recommend--'The Pirate's Doom, or the Last of the Buccaneers.' I think
it's one of the best things that's come out this season."

Laura pushed it gently aside her hand and went on and went on filching
from "Venetian Life."

"I believe I do not want it," she said.

The clerk hunted around awhile, glancing at one title and then another,
but apparently not finding what he wanted.

However, he succeeded at last. Said he:

"Have you ever read this, ma'm? I am sure you'll like it. It's by the
author of 'The Hooligans of Hackensack.' It is full of love troubles and
mysteries and all sorts of such things. The heroine strangles her own
mother. Just glance at the title please,--'Gonderil the Vampire, or The
Dance of Death.' And here is 'The Jokist's Own Treasury, or, The Phunny
Phellow's Bosom Phriend.' The funniest thing!--I've read it four times,
ma'm, and I can laugh at the very sight of it yet. And 'Gonderil,'--
I assure you it is the most splendid book I ever read. I know you will
like these books, ma'm, because I've read them myself and I know what
they are."

"Oh, I was perplexed--but I see how it is, now. You must have thought
I asked you to tell me what sort of books I wanted--for I am apt to say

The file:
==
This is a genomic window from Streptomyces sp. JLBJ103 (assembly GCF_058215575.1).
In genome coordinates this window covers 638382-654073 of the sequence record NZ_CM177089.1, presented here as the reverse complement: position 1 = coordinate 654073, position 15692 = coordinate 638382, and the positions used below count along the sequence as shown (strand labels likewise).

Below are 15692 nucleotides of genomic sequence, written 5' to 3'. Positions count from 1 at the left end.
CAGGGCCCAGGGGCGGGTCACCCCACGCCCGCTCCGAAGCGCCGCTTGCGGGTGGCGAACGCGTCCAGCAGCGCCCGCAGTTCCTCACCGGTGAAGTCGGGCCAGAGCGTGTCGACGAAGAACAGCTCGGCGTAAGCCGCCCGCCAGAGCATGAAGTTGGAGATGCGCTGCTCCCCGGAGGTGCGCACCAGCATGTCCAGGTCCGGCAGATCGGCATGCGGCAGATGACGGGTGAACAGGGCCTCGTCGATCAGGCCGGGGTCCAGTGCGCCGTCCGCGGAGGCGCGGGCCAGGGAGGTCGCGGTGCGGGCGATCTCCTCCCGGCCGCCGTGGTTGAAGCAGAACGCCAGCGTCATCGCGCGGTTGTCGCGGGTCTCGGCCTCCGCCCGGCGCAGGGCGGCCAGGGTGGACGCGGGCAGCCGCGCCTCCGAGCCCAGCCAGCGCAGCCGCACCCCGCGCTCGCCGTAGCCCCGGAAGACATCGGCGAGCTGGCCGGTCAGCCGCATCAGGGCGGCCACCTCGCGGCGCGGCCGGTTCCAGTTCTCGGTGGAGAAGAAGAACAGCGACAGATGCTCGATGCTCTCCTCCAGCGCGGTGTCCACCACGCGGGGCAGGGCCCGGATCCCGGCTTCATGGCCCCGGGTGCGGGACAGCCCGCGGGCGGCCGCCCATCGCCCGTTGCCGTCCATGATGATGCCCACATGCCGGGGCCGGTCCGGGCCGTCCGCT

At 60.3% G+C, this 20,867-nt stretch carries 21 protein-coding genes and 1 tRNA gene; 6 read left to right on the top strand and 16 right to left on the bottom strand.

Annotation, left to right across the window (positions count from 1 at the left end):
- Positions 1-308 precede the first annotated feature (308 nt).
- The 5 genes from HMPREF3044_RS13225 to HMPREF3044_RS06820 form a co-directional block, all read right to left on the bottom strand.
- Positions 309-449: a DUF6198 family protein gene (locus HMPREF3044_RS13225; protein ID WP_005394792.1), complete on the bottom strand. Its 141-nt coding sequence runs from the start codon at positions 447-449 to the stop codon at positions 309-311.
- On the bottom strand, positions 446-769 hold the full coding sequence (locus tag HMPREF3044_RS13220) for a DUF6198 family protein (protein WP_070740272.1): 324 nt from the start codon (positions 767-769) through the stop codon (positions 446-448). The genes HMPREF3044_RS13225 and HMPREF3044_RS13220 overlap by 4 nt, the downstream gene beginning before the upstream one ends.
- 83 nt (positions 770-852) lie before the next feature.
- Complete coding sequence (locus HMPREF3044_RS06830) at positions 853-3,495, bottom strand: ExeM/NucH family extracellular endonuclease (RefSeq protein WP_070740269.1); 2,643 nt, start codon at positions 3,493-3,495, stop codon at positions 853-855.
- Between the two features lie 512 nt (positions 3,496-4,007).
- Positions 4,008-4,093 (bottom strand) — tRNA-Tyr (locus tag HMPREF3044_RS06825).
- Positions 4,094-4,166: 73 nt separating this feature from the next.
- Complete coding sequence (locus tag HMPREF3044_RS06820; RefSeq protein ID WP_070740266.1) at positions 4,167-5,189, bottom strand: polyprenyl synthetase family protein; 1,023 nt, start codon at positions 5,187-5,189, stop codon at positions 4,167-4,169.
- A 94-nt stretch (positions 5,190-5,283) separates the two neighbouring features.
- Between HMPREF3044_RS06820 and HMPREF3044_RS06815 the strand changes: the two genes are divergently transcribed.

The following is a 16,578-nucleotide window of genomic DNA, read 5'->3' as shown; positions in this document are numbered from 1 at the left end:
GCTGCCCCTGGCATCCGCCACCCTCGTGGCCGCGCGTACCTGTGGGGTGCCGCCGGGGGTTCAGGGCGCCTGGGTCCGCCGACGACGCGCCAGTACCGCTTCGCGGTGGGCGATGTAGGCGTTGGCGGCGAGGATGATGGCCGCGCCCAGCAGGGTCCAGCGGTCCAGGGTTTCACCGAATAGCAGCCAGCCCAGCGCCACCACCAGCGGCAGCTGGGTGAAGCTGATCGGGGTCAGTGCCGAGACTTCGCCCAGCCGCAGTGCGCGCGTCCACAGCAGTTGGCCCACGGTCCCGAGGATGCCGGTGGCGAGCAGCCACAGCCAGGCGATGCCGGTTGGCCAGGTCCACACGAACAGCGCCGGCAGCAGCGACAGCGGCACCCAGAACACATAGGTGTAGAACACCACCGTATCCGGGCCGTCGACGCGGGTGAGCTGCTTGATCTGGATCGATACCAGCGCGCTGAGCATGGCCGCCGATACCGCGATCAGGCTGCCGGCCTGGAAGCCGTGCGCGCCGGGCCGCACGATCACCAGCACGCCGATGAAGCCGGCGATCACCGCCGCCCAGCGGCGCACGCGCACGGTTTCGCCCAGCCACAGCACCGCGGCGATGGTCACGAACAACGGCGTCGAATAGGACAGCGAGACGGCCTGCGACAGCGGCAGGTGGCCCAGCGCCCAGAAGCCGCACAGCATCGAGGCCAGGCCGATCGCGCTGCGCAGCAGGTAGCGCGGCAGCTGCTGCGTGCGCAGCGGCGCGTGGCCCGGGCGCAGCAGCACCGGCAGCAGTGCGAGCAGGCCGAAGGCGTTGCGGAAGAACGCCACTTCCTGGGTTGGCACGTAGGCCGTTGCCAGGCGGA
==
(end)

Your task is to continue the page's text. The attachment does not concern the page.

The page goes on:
things which I don't really mean, when I am absent minded. I suppose I
did ask you, didn't I?"

"No ma'm,--but I--"

"Yes, I must have done it, else you would not have offered your services,
for fear it might be rude. But don't be troubled--it was all my fault.
I ought not to have been so heedless--I ought not to have asked you."

"But you didn't ask me, ma'm. We always help customers all we can.
You see our experience--living right among books all the time--that sort
of thing makes us able to help a customer make a selection, you know."

"Now does it, indeed? It is part of your business, then?"

"Yes'm, we always help."

"How good it is of you. Some people would think it rather obtrusive,
perhaps, but I don't--I think it is real kindness--even charity. Some
people jump to conclusions without any thought--you have noticed that?"

"O yes," said the clerk, a little perplexed as to whether to feel
comfortable or the reverse; "Oh yes, indeed, I've often noticed that,

"Yes, they jump to conclusions with an absurd heedlessness. Now some
people would think it odd that because you, with the budding tastes and
the innocent enthusiasms natural to your time of life, enjoyed the
Vampires and the volume of nursery jokes, you should imagine that an
older person would delight in them too--but I do not think it odd at all.
I think it natural--perfectly natural in you. And kind, too. You look
like a person who not only finds a deep pleasure in any little thing in
the way of literature that strikes you forcibly, but is willing and glad
to share that pleasure with others--and that, I think, is noble and
admirable--very noble and admirable. I think we ought all--to share our
pleasures with others, and do what we can to make each other happy, do
not you?"